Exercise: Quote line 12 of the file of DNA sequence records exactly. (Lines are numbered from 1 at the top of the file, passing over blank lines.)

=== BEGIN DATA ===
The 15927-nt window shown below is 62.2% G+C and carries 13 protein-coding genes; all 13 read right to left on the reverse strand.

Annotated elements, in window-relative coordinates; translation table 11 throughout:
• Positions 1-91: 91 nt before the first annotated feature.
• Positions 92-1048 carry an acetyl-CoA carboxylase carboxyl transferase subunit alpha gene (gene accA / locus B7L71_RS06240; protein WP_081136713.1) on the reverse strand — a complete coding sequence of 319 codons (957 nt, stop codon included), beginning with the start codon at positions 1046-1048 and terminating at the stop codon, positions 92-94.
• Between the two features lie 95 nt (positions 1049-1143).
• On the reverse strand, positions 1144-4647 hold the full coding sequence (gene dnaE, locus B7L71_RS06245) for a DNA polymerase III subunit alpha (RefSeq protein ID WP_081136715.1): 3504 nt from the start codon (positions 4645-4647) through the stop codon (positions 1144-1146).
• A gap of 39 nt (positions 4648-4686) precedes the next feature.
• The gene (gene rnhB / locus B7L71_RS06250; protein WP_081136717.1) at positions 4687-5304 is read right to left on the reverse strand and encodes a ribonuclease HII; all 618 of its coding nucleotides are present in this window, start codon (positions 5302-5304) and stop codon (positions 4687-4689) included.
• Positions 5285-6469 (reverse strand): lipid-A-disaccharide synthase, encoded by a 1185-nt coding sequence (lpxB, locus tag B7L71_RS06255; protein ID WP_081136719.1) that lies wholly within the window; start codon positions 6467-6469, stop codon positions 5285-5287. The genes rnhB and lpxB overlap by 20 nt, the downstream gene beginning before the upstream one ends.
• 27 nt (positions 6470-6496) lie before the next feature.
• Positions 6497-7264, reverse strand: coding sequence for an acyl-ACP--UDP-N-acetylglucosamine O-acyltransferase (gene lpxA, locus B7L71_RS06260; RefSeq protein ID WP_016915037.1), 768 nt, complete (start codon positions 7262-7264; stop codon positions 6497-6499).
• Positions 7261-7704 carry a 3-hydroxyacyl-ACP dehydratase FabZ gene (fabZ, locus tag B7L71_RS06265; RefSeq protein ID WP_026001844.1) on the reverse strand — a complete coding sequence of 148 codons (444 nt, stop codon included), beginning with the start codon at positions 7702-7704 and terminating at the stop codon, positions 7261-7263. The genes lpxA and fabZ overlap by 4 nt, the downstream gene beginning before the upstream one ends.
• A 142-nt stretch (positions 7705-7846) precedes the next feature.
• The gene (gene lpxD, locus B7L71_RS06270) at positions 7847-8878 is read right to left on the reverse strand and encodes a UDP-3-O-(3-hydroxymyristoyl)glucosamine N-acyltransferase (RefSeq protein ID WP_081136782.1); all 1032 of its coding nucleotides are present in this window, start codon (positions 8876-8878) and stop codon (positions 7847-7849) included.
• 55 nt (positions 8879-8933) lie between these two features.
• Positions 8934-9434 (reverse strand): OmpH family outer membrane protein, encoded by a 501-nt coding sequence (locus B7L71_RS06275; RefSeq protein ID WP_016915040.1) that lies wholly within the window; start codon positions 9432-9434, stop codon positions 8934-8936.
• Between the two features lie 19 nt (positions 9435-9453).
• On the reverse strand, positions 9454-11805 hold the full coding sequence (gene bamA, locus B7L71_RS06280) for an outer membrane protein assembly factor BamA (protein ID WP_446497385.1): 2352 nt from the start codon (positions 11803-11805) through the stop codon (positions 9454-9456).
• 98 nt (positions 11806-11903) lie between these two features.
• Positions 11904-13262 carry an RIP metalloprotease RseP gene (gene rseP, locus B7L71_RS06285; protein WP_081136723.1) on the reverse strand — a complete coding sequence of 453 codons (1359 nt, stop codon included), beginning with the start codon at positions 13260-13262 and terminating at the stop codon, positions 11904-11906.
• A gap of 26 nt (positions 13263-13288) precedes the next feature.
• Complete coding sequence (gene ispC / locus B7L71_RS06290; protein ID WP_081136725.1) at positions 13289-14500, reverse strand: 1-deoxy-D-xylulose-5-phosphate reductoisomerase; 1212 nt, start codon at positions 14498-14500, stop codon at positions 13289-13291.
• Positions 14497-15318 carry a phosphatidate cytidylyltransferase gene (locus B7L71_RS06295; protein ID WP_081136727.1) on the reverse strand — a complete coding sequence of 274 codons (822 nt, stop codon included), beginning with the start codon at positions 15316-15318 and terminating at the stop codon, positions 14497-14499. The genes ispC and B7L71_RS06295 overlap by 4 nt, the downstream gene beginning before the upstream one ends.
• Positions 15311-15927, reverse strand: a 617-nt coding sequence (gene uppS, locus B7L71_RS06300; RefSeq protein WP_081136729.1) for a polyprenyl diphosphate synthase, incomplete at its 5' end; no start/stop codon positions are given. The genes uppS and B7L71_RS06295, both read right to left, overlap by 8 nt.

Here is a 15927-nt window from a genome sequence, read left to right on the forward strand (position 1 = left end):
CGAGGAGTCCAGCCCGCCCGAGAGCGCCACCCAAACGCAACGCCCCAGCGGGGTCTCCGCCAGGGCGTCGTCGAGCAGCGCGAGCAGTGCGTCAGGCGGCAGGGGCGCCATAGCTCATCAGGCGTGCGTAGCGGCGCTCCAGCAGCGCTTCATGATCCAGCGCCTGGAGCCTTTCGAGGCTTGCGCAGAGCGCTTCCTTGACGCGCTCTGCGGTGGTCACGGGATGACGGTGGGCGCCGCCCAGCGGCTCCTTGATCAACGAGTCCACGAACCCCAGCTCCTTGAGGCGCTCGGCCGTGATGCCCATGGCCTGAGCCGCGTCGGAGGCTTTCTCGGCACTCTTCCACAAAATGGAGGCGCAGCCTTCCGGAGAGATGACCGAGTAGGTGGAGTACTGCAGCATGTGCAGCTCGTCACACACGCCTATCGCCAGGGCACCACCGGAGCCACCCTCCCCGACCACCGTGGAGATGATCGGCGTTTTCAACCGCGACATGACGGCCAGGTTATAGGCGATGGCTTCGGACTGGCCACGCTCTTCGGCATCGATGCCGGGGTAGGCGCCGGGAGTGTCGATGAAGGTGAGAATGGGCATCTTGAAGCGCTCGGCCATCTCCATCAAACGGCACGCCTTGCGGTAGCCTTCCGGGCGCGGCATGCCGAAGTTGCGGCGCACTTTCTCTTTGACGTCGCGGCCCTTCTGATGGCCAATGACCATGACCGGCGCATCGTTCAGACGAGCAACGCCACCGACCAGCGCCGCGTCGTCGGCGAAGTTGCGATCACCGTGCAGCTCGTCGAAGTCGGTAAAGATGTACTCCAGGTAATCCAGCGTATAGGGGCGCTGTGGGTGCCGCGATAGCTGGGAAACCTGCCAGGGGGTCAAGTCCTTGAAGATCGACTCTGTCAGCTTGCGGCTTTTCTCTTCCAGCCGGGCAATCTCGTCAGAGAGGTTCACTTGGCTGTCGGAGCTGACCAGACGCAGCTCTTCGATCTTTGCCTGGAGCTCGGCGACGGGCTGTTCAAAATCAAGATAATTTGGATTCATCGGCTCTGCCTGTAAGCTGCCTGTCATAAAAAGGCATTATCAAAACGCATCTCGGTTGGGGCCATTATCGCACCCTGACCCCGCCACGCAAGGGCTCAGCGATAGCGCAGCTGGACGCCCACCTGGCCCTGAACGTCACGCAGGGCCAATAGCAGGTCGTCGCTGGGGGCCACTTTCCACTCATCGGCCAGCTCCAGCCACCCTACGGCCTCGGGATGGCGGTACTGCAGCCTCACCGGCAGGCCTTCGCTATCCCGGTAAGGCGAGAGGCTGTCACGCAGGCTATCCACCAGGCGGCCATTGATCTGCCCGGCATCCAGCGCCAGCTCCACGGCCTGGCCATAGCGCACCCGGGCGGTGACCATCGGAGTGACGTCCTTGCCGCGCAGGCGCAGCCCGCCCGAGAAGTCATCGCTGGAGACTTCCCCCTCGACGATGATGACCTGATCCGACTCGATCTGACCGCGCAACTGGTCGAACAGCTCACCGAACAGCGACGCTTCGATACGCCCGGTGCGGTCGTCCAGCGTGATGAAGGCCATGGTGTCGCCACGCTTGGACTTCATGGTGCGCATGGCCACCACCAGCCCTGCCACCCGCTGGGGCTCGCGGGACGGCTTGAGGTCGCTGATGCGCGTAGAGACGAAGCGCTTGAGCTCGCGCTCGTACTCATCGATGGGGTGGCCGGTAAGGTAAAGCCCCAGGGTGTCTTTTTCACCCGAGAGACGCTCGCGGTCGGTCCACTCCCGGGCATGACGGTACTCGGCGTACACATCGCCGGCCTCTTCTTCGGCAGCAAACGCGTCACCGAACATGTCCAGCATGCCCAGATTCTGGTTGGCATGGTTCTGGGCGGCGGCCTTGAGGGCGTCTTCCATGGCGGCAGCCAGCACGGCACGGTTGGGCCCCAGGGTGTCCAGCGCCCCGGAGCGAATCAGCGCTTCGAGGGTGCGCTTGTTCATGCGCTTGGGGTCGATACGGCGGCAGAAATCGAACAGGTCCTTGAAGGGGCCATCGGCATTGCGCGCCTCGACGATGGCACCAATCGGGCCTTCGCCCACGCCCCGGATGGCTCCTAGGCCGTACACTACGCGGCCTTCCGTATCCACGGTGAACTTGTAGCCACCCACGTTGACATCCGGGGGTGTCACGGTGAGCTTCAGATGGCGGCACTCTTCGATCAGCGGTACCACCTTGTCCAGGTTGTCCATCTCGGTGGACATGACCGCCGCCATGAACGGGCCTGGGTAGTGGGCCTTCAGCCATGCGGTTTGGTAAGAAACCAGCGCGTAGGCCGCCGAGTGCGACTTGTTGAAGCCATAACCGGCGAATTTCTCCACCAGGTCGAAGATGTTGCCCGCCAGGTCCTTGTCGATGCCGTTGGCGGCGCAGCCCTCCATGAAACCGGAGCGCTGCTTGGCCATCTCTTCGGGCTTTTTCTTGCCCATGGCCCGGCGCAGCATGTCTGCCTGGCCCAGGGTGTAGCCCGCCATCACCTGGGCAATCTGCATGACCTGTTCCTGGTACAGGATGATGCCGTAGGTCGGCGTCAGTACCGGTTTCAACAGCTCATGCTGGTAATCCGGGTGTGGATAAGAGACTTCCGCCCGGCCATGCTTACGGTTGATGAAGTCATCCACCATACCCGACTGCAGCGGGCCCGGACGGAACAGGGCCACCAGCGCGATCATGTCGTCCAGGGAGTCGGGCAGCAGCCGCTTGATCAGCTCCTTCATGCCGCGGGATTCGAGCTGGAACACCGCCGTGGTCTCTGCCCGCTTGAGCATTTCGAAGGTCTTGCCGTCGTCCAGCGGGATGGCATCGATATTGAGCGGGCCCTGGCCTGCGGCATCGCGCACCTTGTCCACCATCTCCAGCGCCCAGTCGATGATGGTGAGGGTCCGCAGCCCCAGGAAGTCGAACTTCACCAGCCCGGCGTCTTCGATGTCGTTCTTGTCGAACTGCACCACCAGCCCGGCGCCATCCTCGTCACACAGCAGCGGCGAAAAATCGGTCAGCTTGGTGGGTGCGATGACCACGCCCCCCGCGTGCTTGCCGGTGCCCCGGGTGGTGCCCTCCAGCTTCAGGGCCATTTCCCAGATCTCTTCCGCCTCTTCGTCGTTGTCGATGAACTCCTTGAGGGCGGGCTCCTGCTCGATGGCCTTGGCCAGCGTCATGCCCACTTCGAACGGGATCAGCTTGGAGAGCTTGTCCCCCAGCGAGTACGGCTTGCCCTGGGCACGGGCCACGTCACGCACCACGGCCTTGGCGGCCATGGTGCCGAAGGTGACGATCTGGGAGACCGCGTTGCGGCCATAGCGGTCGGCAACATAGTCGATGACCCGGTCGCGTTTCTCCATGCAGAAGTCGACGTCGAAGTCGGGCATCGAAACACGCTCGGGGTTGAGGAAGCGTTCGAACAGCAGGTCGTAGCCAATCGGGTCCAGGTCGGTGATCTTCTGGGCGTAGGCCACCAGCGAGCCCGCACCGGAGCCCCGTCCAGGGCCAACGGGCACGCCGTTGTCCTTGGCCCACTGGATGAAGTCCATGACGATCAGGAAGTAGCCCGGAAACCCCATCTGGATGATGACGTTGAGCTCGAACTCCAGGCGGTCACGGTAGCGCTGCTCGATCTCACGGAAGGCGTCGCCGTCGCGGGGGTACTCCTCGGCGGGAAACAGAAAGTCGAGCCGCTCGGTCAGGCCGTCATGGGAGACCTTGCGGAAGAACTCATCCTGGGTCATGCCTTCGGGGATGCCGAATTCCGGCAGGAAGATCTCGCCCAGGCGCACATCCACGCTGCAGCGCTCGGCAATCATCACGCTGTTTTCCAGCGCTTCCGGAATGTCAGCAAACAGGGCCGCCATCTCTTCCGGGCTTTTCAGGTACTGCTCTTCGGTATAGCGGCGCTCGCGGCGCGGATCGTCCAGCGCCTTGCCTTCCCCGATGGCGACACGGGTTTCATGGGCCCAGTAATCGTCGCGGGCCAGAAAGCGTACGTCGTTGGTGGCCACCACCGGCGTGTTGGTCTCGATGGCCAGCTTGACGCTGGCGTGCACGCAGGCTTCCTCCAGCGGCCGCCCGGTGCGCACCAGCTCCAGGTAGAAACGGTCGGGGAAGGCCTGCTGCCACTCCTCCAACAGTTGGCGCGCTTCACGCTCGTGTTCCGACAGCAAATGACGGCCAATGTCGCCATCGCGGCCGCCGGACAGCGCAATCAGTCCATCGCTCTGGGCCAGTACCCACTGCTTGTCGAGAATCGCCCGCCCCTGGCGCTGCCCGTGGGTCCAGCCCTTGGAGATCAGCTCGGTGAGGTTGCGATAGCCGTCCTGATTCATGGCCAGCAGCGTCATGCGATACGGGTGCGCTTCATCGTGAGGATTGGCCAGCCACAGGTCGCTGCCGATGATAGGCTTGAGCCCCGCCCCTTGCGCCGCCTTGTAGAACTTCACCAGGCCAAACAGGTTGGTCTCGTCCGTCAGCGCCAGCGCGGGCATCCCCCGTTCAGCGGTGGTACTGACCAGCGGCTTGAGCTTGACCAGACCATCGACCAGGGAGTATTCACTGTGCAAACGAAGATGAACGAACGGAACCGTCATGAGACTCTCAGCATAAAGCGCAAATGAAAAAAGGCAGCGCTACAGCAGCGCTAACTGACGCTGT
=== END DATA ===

• Positions 7261-7704 carry a 3-hydroxyacyl-ACP dehydratase FabZ gene (fabZ, locus tag B7L71_RS06265; RefSeq protein ID WP_026001844.1) on the reverse strand — a complete coding sequence of 148 codons (444 nt, stop codon included), beginning with the start codon at positions 7702-7704 and terminating at the stop codon, positions 7261-7263. The genes lpxA and fabZ overlap by 4 nt, the downstream gene beginning before the upstream one ends.